About The Production
He's only 15 years old and backstage at a rock concert, welcomed into the inner sanctum of the bands he idolizes. It would be a heady experience for any teenager, but it was especially so for one whose ambitions and ideals had been formed by the music of the day. And it was the experience that would shape his life for many years to come.
The above could be referring to William Miller, the boy whose coming of age is at the heart of "Almost Famous," or it could be a page out of the life of the film's creator Cameron Crowe. Like his young protagonist, Crowe had gotten his start as a rock journalist at the age of 15. In 1973, when he was just 16, he joined the staff of Rolling Stone magazine, where he eventually became an associate editor. While still in his teens, the young writer and avid music fan profiled many of the era's most influential artists. The experience had a profound effect on Crowe, and over the years, as he turned from journalism to filmmaking, he attempted to bring the essence of that story to the screen.
"I wanted to find a way to tell a story that captured the people I'll never forget, and the feelings I had meeting the bands, doing interviews, going to see shows...," Crowe offers. "I didn't want it to be like some of those semi-autobiographical stories that glorify the writer because the truth is I never felt like the center of any room I was in at that time. I was an observer. That's what the character of William Miller is--he's an observer."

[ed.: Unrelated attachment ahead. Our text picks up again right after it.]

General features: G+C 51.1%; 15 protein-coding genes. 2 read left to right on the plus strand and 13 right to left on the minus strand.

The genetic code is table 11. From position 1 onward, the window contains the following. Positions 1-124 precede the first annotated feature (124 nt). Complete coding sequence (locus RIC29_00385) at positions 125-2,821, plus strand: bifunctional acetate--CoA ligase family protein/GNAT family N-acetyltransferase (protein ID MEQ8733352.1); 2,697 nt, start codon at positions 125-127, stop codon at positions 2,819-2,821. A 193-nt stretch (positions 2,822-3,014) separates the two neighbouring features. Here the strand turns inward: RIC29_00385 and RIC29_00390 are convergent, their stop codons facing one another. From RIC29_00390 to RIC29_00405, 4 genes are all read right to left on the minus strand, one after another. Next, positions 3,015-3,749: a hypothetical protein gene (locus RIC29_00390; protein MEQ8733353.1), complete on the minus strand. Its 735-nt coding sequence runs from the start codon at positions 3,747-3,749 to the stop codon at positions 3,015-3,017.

Crowe continues, "William gets a front row seat at the 'circus' and ultimately has to go home and write about it and betray some of the confidences and secrets he's learned about people he idolizes. But he has a chance to see what happens behind the curtain, and I know I felt enormously privileged to have been given that opportunity. That's how I decided to tell the story. It wasn't until it became personal that it became a movie worth making. When I took that jump, it was very scary, but then stuff started to pour out of me, and the story became larger than just about rock in 1973. It became about music and how it affected me and my family, and how it still affects me today."
Producer Ian Bryce adds, "Obviously, this is a very personal movie to Cameron, but I think it is a story with which we can all empathize. The music and the period will appeal to anyone, whether you were there or not; these are legendary rock titles that people are still listening to today. And we all have personal memories about being
15. The coming-of-age story of this kid, his relationship with the band, his first journey away from home, his first love.. .these are timeless elements."
"Almost Famous" is told almost entirely through the eyes of William Miller, whose ardent appreciation of rock music completely changes his life, as well as the lives of the band and those in their circle. Crowe says, "That's the framework of the movie: a novice journalist trying to serve his desire to write a great story while staying friends with the guys in the band who are cooler than anyone he knows. He wants them to like him, and that's the test. It's about finding your place in the world.. .and what that world would have been like if you were swept along in the circus of rock in 1973."
Casting director Gail Levin launched a nationwide search for a teenage actor who not only embodied what they were looking for in William, but could carry so much of the weight of the film on his young shoulders. "We needed to find somebody not just to speak the dialogue but also be an observer of the world--wide-eyed and open--an actor who could capture the character's idealism," Crowe explains. 'We held a nationwide casting search, though I still thought we'd probably end up with a Hollywood actor. Then
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